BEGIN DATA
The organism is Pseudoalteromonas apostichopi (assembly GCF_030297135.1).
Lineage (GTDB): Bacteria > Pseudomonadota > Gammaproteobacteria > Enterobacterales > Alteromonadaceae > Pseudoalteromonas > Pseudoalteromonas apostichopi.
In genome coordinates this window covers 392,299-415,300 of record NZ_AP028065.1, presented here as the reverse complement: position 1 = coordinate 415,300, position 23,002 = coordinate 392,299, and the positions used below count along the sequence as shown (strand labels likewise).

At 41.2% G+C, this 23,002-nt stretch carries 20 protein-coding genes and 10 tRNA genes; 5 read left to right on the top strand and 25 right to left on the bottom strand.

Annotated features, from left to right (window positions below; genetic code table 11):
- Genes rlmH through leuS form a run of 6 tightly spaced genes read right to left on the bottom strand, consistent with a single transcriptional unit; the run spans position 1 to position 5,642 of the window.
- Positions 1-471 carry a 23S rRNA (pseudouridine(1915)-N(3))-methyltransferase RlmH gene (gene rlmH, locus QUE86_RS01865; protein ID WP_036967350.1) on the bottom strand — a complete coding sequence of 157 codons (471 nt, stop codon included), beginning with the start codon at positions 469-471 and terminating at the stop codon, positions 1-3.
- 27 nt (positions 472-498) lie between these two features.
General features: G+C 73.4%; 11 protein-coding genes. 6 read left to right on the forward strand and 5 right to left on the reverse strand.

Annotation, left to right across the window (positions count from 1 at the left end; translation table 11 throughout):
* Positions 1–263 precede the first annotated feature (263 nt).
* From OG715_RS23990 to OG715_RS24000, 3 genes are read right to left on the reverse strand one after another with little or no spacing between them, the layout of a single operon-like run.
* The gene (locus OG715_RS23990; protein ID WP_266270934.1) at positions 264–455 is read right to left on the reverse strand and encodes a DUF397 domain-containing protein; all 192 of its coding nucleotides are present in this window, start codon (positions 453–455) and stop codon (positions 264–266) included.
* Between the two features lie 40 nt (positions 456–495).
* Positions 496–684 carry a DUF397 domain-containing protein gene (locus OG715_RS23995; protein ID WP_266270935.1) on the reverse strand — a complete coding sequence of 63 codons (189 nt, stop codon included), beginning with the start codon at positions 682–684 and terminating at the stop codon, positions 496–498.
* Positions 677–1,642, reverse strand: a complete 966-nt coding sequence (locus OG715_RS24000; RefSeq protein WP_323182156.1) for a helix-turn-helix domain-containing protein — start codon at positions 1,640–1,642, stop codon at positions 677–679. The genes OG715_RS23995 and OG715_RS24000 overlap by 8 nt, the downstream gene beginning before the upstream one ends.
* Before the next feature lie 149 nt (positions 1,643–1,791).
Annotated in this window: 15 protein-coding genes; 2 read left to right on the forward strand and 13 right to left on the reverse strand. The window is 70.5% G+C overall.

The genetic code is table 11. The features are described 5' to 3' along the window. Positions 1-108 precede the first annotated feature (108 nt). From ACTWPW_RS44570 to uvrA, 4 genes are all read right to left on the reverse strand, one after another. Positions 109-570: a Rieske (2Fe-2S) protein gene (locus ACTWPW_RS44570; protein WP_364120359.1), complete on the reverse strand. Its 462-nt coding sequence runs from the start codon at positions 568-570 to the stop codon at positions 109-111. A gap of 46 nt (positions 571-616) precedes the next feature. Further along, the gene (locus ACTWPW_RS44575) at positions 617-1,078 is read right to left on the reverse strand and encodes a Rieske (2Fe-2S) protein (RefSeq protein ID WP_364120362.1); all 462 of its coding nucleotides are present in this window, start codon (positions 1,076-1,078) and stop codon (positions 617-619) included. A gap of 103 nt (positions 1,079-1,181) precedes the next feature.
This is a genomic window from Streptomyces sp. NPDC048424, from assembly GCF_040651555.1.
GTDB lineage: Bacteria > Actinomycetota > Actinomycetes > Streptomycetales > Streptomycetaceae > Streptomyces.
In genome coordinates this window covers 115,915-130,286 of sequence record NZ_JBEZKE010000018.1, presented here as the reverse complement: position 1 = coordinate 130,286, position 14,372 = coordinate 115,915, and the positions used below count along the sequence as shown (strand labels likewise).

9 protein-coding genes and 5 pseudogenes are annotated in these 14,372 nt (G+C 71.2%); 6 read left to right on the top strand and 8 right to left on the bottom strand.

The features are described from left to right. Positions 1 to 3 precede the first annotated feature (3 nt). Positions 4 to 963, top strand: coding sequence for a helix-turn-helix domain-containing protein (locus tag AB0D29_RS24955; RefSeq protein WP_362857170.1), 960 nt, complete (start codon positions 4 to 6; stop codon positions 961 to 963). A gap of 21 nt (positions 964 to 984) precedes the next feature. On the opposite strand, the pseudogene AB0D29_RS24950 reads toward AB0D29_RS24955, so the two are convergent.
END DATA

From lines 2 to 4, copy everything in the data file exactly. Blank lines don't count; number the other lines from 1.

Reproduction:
Lineage (GTDB): Bacteria > Pseudomonadota > Gammaproteobacteria > Enterobacterales > Alteromonadaceae > Pseudoalteromonas > Pseudoalteromonas apostichopi.
In genome coordinates this window covers 392,299-415,300 of record NZ_AP028065.1, presented here as the reverse complement: position 1 = coordinate 415,300, position 23,002 = coordinate 392,299, and the positions used below count along the sequence as shown (strand labels likewise).

At 41.2% G+C, this 23,002-nt stretch carries 20 protein-coding genes and 10 tRNA genes; 5 read left to right on the top strand and 25 right to left on the bottom strand.